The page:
I believe it’s important for both men and women to be ready to take on the world before they open their front door to start their day. That means setting aside the time to complete one’s skincare, hair and beauty routine at home. I don’t take issue with someone who needs to reapply a bit of lipstick in public—as long as it’s not during a meeting or over a meal. Makeup should never make an appearance when food is present. But lipstick is where I draw the line….applying eye-liner, blush or mascara out in the open is a definite no-no. More than anything, it presents you as disorganized and unprepared. If your make-up needs a pick-me-up, head to the rest room to do so.

  1. In this day of social media trolling- Any advice on how to handle haters?

Cultivate real, in-person friendships that nurture your sense of self. Pay less attention to how many likes your posts get or how many ill-willed comments strangers hurl your way. Those are people who clearly have nothing better to do, and I genuinely feel sorry for them.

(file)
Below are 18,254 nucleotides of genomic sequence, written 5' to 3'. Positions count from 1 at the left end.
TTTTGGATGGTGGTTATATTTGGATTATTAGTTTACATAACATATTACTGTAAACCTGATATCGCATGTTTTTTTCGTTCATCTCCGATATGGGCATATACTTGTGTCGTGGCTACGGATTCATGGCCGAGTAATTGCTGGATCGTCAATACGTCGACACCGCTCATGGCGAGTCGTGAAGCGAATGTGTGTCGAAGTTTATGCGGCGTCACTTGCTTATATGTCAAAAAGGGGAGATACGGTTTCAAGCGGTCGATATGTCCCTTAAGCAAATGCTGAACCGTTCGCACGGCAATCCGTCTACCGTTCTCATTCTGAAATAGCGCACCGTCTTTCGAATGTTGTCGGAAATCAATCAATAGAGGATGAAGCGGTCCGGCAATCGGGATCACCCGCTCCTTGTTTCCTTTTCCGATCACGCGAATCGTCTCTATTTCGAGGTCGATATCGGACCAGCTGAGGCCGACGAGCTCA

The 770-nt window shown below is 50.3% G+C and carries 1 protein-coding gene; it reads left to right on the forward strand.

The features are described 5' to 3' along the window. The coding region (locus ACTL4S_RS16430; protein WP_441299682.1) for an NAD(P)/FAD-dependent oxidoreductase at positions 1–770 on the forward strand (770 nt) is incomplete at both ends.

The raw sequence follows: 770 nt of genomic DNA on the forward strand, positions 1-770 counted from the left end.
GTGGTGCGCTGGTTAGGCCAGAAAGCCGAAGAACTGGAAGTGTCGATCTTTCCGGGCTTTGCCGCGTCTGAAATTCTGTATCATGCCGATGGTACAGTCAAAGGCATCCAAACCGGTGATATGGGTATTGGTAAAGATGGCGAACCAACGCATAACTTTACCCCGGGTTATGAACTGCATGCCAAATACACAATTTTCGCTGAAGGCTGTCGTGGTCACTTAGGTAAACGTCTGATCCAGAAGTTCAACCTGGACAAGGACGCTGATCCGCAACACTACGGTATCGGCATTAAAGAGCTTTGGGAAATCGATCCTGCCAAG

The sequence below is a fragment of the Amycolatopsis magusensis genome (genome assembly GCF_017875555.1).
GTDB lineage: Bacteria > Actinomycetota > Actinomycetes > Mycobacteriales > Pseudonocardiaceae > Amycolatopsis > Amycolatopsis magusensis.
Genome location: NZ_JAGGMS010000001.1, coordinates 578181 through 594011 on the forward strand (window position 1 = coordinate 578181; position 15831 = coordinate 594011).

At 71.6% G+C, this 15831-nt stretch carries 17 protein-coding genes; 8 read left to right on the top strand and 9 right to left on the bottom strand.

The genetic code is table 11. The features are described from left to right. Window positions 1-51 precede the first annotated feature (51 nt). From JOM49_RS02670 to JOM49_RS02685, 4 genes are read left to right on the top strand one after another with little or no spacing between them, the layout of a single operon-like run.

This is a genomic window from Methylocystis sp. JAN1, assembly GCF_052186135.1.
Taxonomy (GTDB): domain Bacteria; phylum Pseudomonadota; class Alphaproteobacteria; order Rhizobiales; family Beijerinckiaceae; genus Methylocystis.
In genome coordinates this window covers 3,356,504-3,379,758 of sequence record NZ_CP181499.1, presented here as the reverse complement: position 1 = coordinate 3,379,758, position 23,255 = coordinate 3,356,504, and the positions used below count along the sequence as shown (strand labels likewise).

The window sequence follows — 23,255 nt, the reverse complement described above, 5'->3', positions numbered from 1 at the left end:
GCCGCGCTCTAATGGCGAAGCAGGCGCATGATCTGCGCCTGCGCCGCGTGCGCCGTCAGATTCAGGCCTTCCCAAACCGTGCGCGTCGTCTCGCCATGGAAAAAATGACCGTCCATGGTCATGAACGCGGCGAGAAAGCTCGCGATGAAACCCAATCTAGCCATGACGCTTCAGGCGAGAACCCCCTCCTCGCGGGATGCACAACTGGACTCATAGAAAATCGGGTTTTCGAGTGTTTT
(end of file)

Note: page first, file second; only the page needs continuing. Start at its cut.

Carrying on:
1. What is the biggest etiquette faux pas that you see in your everyday world? What should people do to change it?

As a daily rider of the New York City subway system, I think it’s a case study in how etiquette is pushed to the brink when we are stressed or placed in uncomfortable situations. Behavior of otherwise good people can turn quickly selfish, with actions such as pushing to get on, shoving to get off, playing overly loud music, cursing, blocking doors, manspreading, staring, not giving up one’s seat to someone who might need it more than you… and yes, putting on full makeup. And yet, I have also witnessed some of the nicest interactions you can imagine on subways: locals giving tourists sightseeing advice, young children offering a seat to someone who is elderly, people keeping their cool and offering help when a fellow passenger falls into them if the train has jerked to an unexpected stop. It’s a reminder to me that even in the least pleasant of situations, patience and common courtesy make such a difference. Being rude and getting angry is no path to feeling at peace.